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Thread: Pollen Traps

  1. #1
    Join Date
    Dec 2004
    Location
    New Braunfels, TX
    Posts
    463

    Post

    I read that one should not leave a pollen trap on a hive more than one day at a time, and at other posts that people leave them on a week or more. This is confusing. I live in south Texas, very dry/hot weather. When should I put on a pollen trap, if at all, and how long may I leave it on? Since I have the bottom screen type, removing it would require lifting the deeps off the bottom board.

    Ron
    Hobbyist

  2. #2
    Join Date
    May 2004
    Location
    Milford, MI
    Posts
    328

    Post

    Good question Ron. I don't have much experience with pollen traps as of yet, but from what I gather it depends on the type of pollen trap your using.

    Some traps have a bypass in order to allow a percentage of bees in without having to pass through the trap. The main concern of using a trap, is that you may be stripping too much pollen from the bees as they return to the hive. They need a certain amount of that pollen in order to rear their brood with proper nutrition, if you take too much, your hive will become defficient and this could be detrimental to their survival.

    Some traps are designed to not strip all the pollen from their legs, but to leave the right amount on them to maintain proper nutrition. It is this type of design of which you can leave the trap on much longer, as long as you harvest the pollen to ensure it's freshness.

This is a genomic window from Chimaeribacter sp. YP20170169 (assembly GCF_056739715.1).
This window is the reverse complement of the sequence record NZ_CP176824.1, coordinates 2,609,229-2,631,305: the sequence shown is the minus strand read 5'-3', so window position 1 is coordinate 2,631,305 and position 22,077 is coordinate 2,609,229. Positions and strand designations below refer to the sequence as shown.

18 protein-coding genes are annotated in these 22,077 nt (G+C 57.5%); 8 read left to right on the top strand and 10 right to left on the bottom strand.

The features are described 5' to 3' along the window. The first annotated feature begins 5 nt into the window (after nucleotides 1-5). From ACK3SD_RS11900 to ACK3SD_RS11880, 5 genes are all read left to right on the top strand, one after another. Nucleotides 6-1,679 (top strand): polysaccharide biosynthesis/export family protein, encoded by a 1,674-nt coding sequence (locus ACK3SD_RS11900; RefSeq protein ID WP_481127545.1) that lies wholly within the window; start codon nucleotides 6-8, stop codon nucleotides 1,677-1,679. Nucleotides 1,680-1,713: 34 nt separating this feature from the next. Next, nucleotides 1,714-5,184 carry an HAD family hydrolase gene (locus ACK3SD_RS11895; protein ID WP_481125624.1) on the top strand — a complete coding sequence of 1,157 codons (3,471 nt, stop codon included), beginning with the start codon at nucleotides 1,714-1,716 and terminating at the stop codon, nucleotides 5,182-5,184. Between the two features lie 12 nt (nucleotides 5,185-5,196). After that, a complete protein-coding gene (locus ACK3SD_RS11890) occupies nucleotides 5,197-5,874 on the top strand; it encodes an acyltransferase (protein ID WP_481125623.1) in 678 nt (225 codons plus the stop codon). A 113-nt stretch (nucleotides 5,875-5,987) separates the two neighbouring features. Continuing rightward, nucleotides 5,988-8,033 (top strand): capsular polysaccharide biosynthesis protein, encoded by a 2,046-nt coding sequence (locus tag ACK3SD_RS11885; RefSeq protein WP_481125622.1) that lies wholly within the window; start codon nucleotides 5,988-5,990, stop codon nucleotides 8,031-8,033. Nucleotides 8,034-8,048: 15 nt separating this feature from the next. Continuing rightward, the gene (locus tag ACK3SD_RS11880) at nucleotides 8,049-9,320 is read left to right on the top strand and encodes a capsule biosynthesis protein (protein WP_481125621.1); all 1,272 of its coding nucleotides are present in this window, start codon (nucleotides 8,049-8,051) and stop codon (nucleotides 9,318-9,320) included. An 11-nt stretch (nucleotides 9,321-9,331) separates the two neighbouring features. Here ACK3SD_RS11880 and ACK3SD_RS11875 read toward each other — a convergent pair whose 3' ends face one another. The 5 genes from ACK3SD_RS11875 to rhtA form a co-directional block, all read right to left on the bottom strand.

As for when to install a trap, anytime is good, as the bees will be bringing in pollen from different sources all year round.

    I would direct your question to Lloyd Spears at Ross Rounds since they have the most favored type of pollen trap, the Sundance pollen trap, they are also working on a new design of trap or an improvement upon the existing one. I haven't seen the new one as of yet.

  3. #3
    Join Date
    Aug 2002
    Location
    Nehawka, Nebraska USA
    Posts
    45,313

    Post

    I know the Lusby's have a 3/8" hole drilled for a bypass. This allows the drones out and some of the bees in without going through the pollen trap. I'm sure it cuts down on the amount of pollen you trap, but it also insures that a queen can get out to mate and that some pollen is always getting in. Theirs are on all year round.
    Michael Bush bushfarms.com/bees.htm "Everything works if you let it." ThePracticalBeekeeper.com 40y 200h 37yTF

  4. #4
    Join Date
    Sep 2004
    Location
    Anchorage, Alaska
    Posts
    1,649

    Post

    'ABC & XYZ' says that with the standard OAC bottom trap "at least 33 % of the pollen gathered by the bees was carried through the pollen barrier."

    Different references give different percentages for the amount of pollen getting through traps and into the hive:

    "The efficiency rarely exceeds 50%, i.e. less than 50% of the returning foragers loose their pollen pellets. Bees are ingenious in finding ways to avoid losing their pellets, like small holes or uneven screens and may even rob pollen from the collecting trays, if access is possible."
    http://www.fao.org/docrep/w0076e/w0076e10.htm#3.6

    Eva Crane suggests pollen foragers may even adapt to constant trappings by collecting small loads that they can carry through the grids into the hive.

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